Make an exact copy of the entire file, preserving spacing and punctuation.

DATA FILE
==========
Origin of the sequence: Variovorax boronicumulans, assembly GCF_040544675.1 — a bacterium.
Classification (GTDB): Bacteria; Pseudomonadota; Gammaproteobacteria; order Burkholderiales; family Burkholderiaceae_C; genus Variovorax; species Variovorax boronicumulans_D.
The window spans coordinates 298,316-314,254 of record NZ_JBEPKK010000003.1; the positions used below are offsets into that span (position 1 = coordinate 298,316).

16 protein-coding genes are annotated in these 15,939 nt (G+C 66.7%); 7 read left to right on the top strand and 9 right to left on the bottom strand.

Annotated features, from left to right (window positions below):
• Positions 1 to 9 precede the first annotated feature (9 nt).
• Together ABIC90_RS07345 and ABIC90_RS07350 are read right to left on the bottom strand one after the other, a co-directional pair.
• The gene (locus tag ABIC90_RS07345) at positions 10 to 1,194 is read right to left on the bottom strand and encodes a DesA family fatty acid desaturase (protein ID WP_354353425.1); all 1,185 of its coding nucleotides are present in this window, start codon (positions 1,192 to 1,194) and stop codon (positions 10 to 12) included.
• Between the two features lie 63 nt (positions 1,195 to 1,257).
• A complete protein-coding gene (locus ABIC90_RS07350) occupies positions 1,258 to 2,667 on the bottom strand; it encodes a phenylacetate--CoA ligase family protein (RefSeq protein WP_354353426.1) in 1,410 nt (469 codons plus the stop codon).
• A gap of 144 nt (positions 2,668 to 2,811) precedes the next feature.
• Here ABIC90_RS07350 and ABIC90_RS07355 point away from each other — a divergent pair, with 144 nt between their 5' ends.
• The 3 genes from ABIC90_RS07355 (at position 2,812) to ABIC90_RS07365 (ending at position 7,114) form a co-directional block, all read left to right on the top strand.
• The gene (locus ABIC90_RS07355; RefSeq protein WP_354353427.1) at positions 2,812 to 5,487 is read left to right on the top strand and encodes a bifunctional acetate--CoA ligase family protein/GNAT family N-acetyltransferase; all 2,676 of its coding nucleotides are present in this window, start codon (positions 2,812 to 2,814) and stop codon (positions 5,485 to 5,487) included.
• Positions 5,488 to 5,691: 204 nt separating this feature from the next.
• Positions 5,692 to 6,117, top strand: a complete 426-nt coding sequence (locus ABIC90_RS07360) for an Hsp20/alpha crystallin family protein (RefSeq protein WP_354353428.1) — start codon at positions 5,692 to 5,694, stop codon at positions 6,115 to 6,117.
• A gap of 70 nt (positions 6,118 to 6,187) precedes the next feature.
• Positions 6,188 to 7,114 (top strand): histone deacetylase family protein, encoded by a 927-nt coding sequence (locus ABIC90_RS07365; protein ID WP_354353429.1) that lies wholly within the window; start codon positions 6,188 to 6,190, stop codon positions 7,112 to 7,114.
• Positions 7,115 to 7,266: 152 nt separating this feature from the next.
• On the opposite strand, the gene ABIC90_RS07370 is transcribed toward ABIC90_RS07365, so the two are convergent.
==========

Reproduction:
Origin of the sequence: Variovorax boronicumulans, assembly GCF_040544675.1 — a bacterium.
Classification (GTDB): Bacteria; Pseudomonadota; Gammaproteobacteria; order Burkholderiales; family Burkholderiaceae_C; genus Variovorax; species Variovorax boronicumulans_D.
The window spans coordinates 298,316-314,254 of record NZ_JBEPKK010000003.1; the positions used below are offsets into that span (position 1 = coordinate 298,316).

16 protein-coding genes are annotated in these 15,939 nt (G+C 66.7%); 7 read left to right on the top strand and 9 right to left on the bottom strand.

Annotated features, from left to right (window positions below):
• Positions 1 to 9 precede the first annotated feature (9 nt).
• Together ABIC90_RS07345 and ABIC90_RS07350 are read right to left on the bottom strand one after the other, a co-directional pair.
• The gene (locus tag ABIC90_RS07345) at positions 10 to 1,194 is read right to left on the bottom strand and encodes a DesA family fatty acid desaturase (protein ID WP_354353425.1); all 1,185 of its coding nucleotides are present in this window, start codon (positions 1,192 to 1,194) and stop codon (positions 10 to 12) included.
• Between the two features lie 63 nt (positions 1,195 to 1,257).
• A complete protein-coding gene (locus ABIC90_RS07350) occupies positions 1,258 to 2,667 on the bottom strand; it encodes a phenylacetate--CoA ligase family protein (RefSeq protein WP_354353426.1) in 1,410 nt (469 codons plus the stop codon).
• A gap of 144 nt (positions 2,668 to 2,811) precedes the next feature.
• Here ABIC90_RS07350 and ABIC90_RS07355 point away from each other — a divergent pair, with 144 nt between their 5' ends.
• The 3 genes from ABIC90_RS07355 (at position 2,812) to ABIC90_RS07365 (ending at position 7,114) form a co-directional block, all read left to right on the top strand.
• The gene (locus ABIC90_RS07355; RefSeq protein WP_354353427.1) at positions 2,812 to 5,487 is read left to right on the top strand and encodes a bifunctional acetate--CoA ligase family protein/GNAT family N-acetyltransferase; all 2,676 of its coding nucleotides are present in this window, start codon (positions 2,812 to 2,814) and stop codon (positions 5,485 to 5,487) included.
• Positions 5,488 to 5,691: 204 nt separating this feature from the next.
• Positions 5,692 to 6,117, top strand: a complete 426-nt coding sequence (locus ABIC90_RS07360) for an Hsp20/alpha crystallin family protein (RefSeq protein WP_354353428.1) — start codon at positions 5,692 to 5,694, stop codon at positions 6,115 to 6,117.
• A gap of 70 nt (positions 6,118 to 6,187) precedes the next feature.
• Positions 6,188 to 7,114 (top strand): histone deacetylase family protein, encoded by a 927-nt coding sequence (locus ABIC90_RS07365; protein ID WP_354353429.1) that lies wholly within the window; start codon positions 6,188 to 6,190, stop codon positions 7,112 to 7,114.
• Positions 7,115 to 7,266: 152 nt separating this feature from the next.
• On the opposite strand, the gene ABIC90_RS07370 is transcribed toward ABIC90_RS07365, so the two are convergent.